Her parents were both immigrants from Norway. They were cousins of some sort — the relationships among their extended family are unclear. They met in the Ballard area of Seattle, then settled near Poulsbo. Henry Nordahl was an independent logger, timber cruiser and lobbyist for Pope and Talbot; he was also a tinsmith at the Keyport Naval Station, a co-founder of the Poulsbo Telephone Company, and a Kitsap County Commissioner.

Else’s mother Thora died when Else was about four years old, and Henry felt incapable of raising both Else and her younger sister, Laura. Their mother’s sister and her new husband, Dora and Andrew Pedersen, took in the girls and raised them along with their two younger boys, Bob and Bud, in Bremerton. Andy (whom Else always called “Dad Pedersen”) worked in the Navy Yard, and they lived just outside the Navy Yard fence.

Else was a great story-teller and kept her memory well. As she grew older, the stories acquired details and embellishments. Story-telling was a trait she got from Henry. She was mostly a rule-follower, but she loved telling about getting the Marine guards at the shipyard gates to let her into the Navy Yard, and the time the Poulsbo constable caught her driving at the age of 14 — “You’re Henry’s daughter, aren’t you?” — and sent her back home.

She was clearly rooted and at home in the Pacific Northwest. She had a keen sense of local geography and history, and volunteered at the Kitsap Historical Society as a docent. She enjoyed short road trips around the Northwest, camping, and beach combing, and she tolerated winter ski trips. On one of those road trips, out near Lake Ozette at the end of the Olympic Peninsula, she saw a Sasquatch.

As a kid, she spent time at a family summer camp at Anderson Cove in Bremerton and Henry’s place on the water at Lemolo. Although she was otherwise not at all athletic, she took to rowing and was a strong boatwoman. Later she and her husband, Bob, became avid boaters and owned several power boats and a sailboat as they traded up. Boating was also an entry to a broad circle of new friends and connections to social events.

As a teen, Else and Laura returned to the Poulsbo area to spend summers with their father at his home in Lemolo. By then he was an alcoholic and had become bitter and lonely. It was apparent that he found it difficult to live with two teen-age daughters and they found him equally difficult. His relationship with his sister-in-law, Dora, who raised Else and Laura and was a good Lutheran, was deeply strained by her disapproval of his drinking.

Else had planned to go to college, but a commercial building her father owned at Keyport burned to the ground. It had been his plan to use the equity in the building to pay her tuition. Deeply disappointed, but showing the sort of resilience that carried her through many tragedies in life, she went to business college, and learned clerical skills. In 1934 she was named Miss Poulsbo, which she falsely claimed as her only real accomplishment.

She met Ira Robert (Bob) Fickeisen at Lemolo when he came to pick up her younger sister, Laura, for a date. However, Laura was still in the bathtub, and after waiting a while and making small talk, Bob asked Else to go out with him instead. After two years of courtship they were married.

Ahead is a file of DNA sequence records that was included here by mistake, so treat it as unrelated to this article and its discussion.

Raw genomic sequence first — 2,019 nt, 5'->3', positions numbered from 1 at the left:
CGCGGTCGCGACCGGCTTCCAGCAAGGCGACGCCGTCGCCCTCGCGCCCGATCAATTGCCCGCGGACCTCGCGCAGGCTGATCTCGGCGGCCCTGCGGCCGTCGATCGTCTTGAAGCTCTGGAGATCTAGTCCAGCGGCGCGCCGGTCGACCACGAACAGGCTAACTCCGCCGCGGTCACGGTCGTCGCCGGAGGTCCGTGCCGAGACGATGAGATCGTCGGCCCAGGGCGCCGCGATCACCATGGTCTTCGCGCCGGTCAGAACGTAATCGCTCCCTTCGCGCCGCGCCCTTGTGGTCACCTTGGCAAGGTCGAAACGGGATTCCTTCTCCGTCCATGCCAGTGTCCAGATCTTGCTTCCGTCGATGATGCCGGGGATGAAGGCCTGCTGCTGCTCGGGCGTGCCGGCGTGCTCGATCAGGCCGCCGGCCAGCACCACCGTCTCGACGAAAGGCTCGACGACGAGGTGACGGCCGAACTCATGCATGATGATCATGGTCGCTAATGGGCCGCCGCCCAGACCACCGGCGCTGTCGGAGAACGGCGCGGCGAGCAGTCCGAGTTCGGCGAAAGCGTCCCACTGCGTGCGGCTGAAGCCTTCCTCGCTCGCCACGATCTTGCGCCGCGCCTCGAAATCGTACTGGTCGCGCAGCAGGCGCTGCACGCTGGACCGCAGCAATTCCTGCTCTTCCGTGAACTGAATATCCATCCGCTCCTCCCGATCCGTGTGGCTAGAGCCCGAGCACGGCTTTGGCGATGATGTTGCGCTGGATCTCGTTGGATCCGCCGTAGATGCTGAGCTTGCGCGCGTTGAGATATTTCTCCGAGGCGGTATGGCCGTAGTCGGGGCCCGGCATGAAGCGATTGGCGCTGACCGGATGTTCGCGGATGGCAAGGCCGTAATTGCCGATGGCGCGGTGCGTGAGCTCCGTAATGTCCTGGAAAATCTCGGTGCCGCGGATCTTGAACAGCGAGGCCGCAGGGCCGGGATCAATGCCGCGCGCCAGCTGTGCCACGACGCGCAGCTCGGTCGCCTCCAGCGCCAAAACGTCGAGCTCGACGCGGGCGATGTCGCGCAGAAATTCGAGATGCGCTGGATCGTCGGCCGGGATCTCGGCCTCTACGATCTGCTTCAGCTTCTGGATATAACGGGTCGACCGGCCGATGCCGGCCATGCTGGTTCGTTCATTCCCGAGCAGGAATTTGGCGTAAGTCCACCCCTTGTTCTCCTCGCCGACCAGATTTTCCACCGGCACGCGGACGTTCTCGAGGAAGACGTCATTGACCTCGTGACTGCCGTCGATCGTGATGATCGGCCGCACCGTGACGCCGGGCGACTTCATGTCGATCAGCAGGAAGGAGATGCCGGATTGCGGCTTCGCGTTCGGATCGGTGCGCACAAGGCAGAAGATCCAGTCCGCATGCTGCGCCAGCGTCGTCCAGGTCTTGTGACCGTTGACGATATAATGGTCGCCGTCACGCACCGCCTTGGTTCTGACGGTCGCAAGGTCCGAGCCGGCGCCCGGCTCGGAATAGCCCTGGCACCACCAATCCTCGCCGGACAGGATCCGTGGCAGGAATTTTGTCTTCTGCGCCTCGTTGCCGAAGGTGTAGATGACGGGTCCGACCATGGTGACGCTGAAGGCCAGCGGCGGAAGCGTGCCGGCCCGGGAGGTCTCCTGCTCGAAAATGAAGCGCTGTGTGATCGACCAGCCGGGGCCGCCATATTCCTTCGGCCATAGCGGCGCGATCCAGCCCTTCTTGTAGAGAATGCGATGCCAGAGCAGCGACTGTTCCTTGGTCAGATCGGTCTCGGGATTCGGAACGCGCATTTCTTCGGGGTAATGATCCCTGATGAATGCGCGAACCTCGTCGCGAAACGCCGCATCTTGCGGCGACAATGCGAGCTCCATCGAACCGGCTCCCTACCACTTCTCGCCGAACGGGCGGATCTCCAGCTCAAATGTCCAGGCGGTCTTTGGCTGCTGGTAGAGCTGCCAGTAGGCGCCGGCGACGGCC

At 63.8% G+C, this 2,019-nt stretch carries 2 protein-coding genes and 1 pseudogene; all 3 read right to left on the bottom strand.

Bob left his father’s bakery to become an apprentice carpenter in Ballard. Else worked as a maid for a family and later as the receptionist for a physician in Seattle. She spent time at the Seattle Art Museum on the free admission day if she felt she could afford to use two bus tokens.

A son, Robert, was born on April 8, 1937, but he was a “blue baby” and he died two days after his birth, on the day before their first wedding anniversary. Subsequent ill health that was misdiagnosed and badly treated kept her from successfully carrying a baby to term despite efforts to start a family. Several miscarriages ensued.

After Bob finished his apprenticeship, they moved to Bremerton just before Pearl Harbor. Bob enlisted in the Navy Seabees, while Else stayed in Bremerton and found a clerical job at a mechanical contractor. The war-time separation was hard for them. Bob got scarlet fever in boot camp near San Diego and Else got on a train to join him there for a time. Back home, she traded shoe ration stamps for sugar stamps and gave the sugar to her father to make beer.

Bob came home from the Navy in 1945, and for $500 they bought property in west Bremerton, overlooking Phinney Bay. After they had purchased the property, they found a small shack hidden in the brush and moved into it while they built a more suitable home nearby. Before the house was finished, Duane was born.

Three and a half years later, Dana was born. By that time the family was living in the new house, where they stayed for 15 years. Bob quit his job as a maintenance supervisor at the Naval Hospital in 1957 and started his own home remodeling business. Times were lean and Else served as his accountant.

Ever willing to be engaged in civic ventures, Else was an active volunteer in the PTA and served as a leader in Cub Scouts and Campfire Girls. She also worked to raise funds for Children’s Orthopedic Hospital in Seattle. Later she volunteered in the American Cancer Society’s thrift shop. The Discovery Shop proved to be well named, as she often came home with treasures and clothing. She loved clothes, especially in bright colors and silky materials. The frugality that came with her Scandinavian heritage and her experience of the Great Depression didn’t get in the way of buying from the thrift shop where the money went to a good cause.